4-27. Let P be a simple, but not necessarily convex, polygon, and q an arbitrary point not necessarily in P. Design an efficient algorithm to find a line segment originating from q that intersects the maximum number of edges of P. In other words, if standing at point q, in what direction should you aim a gun so the bullet will go through the largest number of walls? A bullet through a vertex of P gets credit for only one wall. An O(n lg n) algorithm is possible.
Since a bullet through a vertex doesn't count as 2 walls, let's describe the polygon P in terms of pairs of points like [$ (x_0, y_1), (x_2, y_2) $). That is, the first point will count as a wall, but the second will not.
Next, let's convert all of the points in P to polar notation. We don't actually need to store the radius, however, just the angle $ \theta $. Also, the polar notation is relative to q's location, $ (q_x, q_y) $, so for every point p in P we have $ \theta_p = atan((p_y - q_y) / (p_x - q_x)) $. These calculations are done on every point, so a computational complexity of $ \Theta(n) $.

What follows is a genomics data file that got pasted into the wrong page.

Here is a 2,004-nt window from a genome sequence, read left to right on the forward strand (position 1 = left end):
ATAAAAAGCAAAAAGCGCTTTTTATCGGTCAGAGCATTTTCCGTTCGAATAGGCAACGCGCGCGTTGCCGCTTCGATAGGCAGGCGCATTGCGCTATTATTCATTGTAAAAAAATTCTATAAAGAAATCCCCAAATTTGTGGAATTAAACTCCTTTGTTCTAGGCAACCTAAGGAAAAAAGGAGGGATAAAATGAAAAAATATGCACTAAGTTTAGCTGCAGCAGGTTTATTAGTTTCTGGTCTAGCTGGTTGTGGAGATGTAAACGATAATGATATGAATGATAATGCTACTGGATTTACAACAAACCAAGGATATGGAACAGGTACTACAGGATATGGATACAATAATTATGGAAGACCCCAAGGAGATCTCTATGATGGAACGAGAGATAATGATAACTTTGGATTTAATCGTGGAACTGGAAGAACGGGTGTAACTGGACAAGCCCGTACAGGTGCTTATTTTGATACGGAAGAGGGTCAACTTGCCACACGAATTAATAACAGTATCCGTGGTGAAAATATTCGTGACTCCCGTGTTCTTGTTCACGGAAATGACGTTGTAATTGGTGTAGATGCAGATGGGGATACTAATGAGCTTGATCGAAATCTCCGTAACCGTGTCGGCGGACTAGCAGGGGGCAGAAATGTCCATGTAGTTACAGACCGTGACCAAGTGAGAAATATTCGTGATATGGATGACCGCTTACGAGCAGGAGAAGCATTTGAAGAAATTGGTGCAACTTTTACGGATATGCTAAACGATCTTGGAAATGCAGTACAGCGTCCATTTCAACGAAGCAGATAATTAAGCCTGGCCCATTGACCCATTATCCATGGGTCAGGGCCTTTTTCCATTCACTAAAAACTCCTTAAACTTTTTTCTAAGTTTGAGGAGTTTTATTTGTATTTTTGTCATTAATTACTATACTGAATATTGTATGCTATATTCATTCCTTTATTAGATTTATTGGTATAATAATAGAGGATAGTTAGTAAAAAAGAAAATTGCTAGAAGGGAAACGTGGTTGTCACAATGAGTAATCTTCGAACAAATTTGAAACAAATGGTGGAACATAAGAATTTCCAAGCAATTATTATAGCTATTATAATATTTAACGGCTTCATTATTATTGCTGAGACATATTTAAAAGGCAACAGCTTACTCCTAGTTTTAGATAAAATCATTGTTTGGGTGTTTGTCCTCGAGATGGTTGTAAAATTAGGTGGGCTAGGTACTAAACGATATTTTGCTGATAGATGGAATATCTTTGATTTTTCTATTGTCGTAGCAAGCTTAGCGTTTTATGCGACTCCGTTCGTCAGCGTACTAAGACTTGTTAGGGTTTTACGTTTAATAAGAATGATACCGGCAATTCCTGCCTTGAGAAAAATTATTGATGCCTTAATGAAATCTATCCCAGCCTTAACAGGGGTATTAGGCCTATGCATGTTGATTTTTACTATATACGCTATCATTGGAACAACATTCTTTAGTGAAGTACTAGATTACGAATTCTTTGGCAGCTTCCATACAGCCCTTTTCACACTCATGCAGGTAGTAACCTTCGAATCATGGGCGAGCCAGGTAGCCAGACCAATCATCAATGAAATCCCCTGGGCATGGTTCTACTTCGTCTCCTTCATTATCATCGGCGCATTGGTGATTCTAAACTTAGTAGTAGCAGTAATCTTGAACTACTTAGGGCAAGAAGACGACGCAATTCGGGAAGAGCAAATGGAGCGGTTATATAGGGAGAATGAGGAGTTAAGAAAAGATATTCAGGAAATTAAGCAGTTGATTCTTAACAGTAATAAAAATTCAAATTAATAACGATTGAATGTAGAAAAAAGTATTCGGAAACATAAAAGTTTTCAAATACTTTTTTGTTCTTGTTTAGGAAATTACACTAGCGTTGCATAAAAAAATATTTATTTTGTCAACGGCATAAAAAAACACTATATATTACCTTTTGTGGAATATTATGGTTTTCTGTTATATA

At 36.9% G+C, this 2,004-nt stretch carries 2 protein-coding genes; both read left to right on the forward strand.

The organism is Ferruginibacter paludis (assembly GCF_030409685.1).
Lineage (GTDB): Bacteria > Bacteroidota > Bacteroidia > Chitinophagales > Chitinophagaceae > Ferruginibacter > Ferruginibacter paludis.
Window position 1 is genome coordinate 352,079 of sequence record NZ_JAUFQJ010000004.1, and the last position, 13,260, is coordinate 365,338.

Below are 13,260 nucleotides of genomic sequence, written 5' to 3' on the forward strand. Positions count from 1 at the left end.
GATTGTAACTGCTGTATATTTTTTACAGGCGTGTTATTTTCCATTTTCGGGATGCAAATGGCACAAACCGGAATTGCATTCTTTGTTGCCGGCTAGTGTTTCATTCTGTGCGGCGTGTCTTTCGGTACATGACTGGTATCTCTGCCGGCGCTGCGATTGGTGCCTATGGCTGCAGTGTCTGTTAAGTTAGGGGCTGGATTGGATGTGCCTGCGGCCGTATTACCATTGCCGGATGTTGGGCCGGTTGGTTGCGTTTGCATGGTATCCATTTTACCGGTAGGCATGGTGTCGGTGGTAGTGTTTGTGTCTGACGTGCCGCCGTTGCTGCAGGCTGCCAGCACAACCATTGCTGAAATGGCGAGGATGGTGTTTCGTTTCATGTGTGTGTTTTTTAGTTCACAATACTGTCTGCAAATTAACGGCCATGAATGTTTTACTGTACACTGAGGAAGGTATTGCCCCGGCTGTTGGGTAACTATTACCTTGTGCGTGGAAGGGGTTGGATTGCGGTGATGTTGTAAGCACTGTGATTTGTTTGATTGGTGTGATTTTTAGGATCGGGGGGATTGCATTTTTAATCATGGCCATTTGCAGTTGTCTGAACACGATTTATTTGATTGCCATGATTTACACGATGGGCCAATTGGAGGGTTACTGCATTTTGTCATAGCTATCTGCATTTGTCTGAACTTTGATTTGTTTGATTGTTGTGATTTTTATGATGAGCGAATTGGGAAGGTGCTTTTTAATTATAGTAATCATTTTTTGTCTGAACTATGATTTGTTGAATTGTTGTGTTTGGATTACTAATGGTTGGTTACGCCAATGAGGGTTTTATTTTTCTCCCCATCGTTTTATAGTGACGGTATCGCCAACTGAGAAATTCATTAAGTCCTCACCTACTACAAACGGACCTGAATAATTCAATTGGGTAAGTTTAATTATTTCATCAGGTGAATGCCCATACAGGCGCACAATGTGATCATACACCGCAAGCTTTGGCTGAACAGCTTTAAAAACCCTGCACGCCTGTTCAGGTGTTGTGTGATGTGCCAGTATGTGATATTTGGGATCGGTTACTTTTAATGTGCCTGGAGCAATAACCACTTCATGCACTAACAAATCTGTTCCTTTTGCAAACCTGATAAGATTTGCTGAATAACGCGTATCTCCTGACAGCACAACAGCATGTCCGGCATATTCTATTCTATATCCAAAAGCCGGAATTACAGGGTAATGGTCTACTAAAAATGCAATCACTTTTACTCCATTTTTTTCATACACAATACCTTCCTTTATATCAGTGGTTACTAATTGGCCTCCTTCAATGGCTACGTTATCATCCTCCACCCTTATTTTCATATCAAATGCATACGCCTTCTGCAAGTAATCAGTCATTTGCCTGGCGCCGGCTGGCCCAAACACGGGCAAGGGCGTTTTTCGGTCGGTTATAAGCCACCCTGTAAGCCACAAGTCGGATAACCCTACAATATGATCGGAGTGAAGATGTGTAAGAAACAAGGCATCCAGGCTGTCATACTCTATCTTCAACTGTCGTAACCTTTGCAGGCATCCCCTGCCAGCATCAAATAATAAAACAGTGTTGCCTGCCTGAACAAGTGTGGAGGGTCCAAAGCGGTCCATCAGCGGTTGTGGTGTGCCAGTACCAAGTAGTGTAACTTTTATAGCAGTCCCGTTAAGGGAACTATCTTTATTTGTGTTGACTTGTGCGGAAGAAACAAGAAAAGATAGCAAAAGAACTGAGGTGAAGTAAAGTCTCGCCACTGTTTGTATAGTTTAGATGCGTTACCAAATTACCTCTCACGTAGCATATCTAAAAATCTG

Keep a list of the line segments, with points stored as pairs of angles relative to q, and sort them by the minimum of the two angles. It is okay to switch which angle comes first in a pair, but the pairs must move together when they are sorted. It is also important to preserve knowledge of which point was the source (closed interval) and which was the destination (open interval), so we don't count one vertex twice. This sorting costs O(n lg n), and it is the dominant factor in this algorithm.
Finally, iterate through the sorted list of minimum elements, incrementing a counter whenever the start of a line segment is encountered, and decrementing the counter whenever a line segment ends.